The NES Classic Edition is one particular console that has certainly captured the imagination of the masses. After all, who would have thought that an 8-bit machine would have continued to shift huge volumes, carrying games that are more than 30 years old? Of course, there has been the introduction of HDMI connectivity in order to have it keep up with the times, but the phenomenal success of selling 2.3 million units of the NES Classic Edition is a feat not to be sneezed at.
Nintendo of America President Reggie Fils-Aimé was proud to announce of the 2.3 million figure, where the official figure stood at 1.5 million NES Classic Editions sold globally just a few months back. At that particular point in time, everyone more or less thought that the console would continue to go on sale, but Nintendo threw a spanner in the works by surprising the whole gaming world at large, announcing that they were going to discontinue the console. This $59.99 console had proven itself to be extremely elusive in nature, and those who have failed to find any stock of it at retail stores such as Best Buy might even be desperate enough to stump up a couple of hundred dollars, or even more, on secondary markets.
Fils-Aimé shared, "We had originally planned for this to be a product for last holiday. We just didn't anticipate how incredible the response would be. Once we saw that response, we added shipments and extended the product for as long as we could to meet more of that consumer demand."
Would there be any plans to see the NES Classic Edition relaunch some time down the road? Fils-Aimé declined to answer that question, although Nintendo has already mentioned that the company itself has "no plans to produce more NES Classic Edition systems for NOA regions. The lack of resources on Nintendo’s part could be the main reason behind the discontinuation of the NES Classic Edition, as Fils-Aimé shed more light on the situation, "Even with that extraordinary level of performance, we understand that people are frustrated about not being able to find the system, and for that we really do apologize. But from our perspective, it's important to recognize where our future is and the key areas that we need to drive. We've got a lot going on right now and we don't have unlimited resources."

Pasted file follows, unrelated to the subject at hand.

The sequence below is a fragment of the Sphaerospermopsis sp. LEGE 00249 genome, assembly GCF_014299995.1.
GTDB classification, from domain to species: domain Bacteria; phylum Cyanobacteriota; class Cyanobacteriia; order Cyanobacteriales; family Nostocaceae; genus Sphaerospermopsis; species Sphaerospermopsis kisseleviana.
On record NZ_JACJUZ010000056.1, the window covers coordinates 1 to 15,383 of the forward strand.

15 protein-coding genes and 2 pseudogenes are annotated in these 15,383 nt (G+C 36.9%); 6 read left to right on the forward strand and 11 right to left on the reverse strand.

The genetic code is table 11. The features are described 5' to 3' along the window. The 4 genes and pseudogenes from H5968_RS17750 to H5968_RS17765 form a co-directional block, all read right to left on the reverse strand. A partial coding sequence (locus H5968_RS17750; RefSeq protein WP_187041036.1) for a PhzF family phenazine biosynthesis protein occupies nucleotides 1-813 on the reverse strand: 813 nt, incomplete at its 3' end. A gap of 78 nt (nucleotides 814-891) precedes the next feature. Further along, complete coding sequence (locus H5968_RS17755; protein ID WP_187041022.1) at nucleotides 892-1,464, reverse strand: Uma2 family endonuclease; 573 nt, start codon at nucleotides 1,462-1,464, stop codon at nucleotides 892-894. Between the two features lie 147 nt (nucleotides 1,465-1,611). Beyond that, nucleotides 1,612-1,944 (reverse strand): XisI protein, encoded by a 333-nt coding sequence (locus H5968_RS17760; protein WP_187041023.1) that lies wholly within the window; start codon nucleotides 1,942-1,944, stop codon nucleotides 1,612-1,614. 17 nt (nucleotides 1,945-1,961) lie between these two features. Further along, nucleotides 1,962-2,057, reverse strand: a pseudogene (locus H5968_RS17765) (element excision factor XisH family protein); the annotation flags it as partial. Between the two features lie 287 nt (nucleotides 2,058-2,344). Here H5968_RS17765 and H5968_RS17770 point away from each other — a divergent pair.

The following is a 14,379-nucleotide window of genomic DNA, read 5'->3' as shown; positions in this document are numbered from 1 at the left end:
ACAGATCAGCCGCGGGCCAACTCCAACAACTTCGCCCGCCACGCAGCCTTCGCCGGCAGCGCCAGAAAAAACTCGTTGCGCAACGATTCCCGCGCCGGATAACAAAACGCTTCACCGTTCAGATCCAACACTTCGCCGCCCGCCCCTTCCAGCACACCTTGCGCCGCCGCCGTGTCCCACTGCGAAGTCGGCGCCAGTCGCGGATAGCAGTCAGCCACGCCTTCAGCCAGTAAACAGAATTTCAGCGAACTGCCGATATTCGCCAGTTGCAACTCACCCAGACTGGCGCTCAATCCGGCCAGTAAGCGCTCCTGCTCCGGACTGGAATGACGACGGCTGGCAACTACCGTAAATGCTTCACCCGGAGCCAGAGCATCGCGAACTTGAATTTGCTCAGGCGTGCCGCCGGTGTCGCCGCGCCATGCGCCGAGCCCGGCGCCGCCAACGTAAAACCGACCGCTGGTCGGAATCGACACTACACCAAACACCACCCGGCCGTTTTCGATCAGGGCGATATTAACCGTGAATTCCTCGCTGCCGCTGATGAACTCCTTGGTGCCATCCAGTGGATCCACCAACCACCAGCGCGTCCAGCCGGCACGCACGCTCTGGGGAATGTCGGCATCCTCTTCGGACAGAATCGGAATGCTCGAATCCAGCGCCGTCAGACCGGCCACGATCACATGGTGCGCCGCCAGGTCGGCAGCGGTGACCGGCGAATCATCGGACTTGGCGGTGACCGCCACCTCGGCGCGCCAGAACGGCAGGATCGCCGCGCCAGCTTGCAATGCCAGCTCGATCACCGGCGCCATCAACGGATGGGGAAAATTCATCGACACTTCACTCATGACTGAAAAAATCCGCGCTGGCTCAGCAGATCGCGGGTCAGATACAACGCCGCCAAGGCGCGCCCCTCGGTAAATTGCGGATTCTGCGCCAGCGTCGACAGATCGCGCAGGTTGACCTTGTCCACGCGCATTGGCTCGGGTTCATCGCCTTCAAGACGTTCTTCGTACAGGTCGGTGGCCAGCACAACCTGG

This is certainly a bummer, as it does bring back memories of old, and is a good way to bridge the generations as the younger ones these days will be able to enjoy the likes of Mario back in the 8-bit days. Something tells me that this might even be a clue as to what Nintendo might roll out in the future -- how about a SNES Classic Edition? Now that would certainly turn many heads, and wallets are bound to be whipped out in double quick time.We can only sit tight and wait to see what is Nintendo’s next move.